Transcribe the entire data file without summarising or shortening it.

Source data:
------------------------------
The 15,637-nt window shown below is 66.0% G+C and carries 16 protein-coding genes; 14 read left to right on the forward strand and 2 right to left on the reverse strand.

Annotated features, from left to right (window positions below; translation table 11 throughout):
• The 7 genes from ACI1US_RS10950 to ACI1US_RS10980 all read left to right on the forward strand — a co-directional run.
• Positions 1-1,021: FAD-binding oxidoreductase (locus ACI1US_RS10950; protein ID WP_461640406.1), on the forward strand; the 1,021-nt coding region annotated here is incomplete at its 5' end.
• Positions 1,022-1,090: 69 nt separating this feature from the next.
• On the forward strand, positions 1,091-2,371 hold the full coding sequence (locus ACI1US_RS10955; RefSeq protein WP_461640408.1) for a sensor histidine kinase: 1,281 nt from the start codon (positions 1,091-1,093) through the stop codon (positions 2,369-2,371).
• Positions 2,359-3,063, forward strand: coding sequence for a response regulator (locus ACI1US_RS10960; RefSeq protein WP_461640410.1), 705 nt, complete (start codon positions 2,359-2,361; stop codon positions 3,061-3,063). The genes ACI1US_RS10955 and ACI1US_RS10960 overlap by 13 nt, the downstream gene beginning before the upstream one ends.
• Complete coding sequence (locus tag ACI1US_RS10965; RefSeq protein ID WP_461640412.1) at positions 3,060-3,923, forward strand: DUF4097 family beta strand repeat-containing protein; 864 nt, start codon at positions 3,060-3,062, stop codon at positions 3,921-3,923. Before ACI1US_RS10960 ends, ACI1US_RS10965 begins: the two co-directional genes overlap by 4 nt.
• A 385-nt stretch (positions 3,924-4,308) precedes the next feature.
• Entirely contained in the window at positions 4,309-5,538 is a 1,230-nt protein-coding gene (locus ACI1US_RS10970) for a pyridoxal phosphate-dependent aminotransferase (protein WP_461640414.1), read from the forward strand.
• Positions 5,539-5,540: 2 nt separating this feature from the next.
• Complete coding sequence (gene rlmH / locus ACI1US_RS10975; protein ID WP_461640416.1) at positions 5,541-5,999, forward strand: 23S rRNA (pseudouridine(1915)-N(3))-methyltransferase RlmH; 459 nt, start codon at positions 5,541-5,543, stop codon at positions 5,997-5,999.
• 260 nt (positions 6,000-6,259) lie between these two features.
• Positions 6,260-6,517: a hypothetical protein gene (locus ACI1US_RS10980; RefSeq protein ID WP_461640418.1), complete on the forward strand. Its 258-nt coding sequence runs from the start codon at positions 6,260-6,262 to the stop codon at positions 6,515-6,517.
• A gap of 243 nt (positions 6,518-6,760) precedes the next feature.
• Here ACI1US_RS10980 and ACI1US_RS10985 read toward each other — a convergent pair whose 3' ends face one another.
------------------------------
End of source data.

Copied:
The 15,637-nt window shown below is 66.0% G+C and carries 16 protein-coding genes; 14 read left to right on the forward strand and 2 right to left on the reverse strand.

Annotated features, from left to right (window positions below; translation table 11 throughout):
• The 7 genes from ACI1US_RS10950 to ACI1US_RS10980 all read left to right on the forward strand — a co-directional run.
• Positions 1-1,021: FAD-binding oxidoreductase (locus ACI1US_RS10950; protein ID WP_461640406.1), on the forward strand; the 1,021-nt coding region annotated here is incomplete at its 5' end.
• Positions 1,022-1,090: 69 nt separating this feature from the next.
• On the forward strand, positions 1,091-2,371 hold the full coding sequence (locus ACI1US_RS10955; RefSeq protein WP_461640408.1) for a sensor histidine kinase: 1,281 nt from the start codon (positions 1,091-1,093) through the stop codon (positions 2,369-2,371).
• Positions 2,359-3,063, forward strand: coding sequence for a response regulator (locus ACI1US_RS10960; RefSeq protein WP_461640410.1), 705 nt, complete (start codon positions 2,359-2,361; stop codon positions 3,061-3,063). The genes ACI1US_RS10955 and ACI1US_RS10960 overlap by 13 nt, the downstream gene beginning before the upstream one ends.
• Complete coding sequence (locus tag ACI1US_RS10965; RefSeq protein ID WP_461640412.1) at positions 3,060-3,923, forward strand: DUF4097 family beta strand repeat-containing protein; 864 nt, start codon at positions 3,060-3,062, stop codon at positions 3,921-3,923. Before ACI1US_RS10960 ends, ACI1US_RS10965 begins: the two co-directional genes overlap by 4 nt.
• A 385-nt stretch (positions 3,924-4,308) precedes the next feature.
• Entirely contained in the window at positions 4,309-5,538 is a 1,230-nt protein-coding gene (locus ACI1US_RS10970) for a pyridoxal phosphate-dependent aminotransferase (protein WP_461640414.1), read from the forward strand.
• Positions 5,539-5,540: 2 nt separating this feature from the next.
• Complete coding sequence (gene rlmH / locus ACI1US_RS10975; protein ID WP_461640416.1) at positions 5,541-5,999, forward strand: 23S rRNA (pseudouridine(1915)-N(3))-methyltransferase RlmH; 459 nt, start codon at positions 5,541-5,543, stop codon at positions 5,997-5,999.
• 260 nt (positions 6,000-6,259) lie between these two features.
• Positions 6,260-6,517: a hypothetical protein gene (locus ACI1US_RS10980; RefSeq protein ID WP_461640418.1), complete on the forward strand. Its 258-nt coding sequence runs from the start codon at positions 6,260-6,262 to the stop codon at positions 6,515-6,517.
• A gap of 243 nt (positions 6,518-6,760) precedes the next feature.
• Here ACI1US_RS10980 and ACI1US_RS10985 read toward each other — a convergent pair whose 3' ends face one another.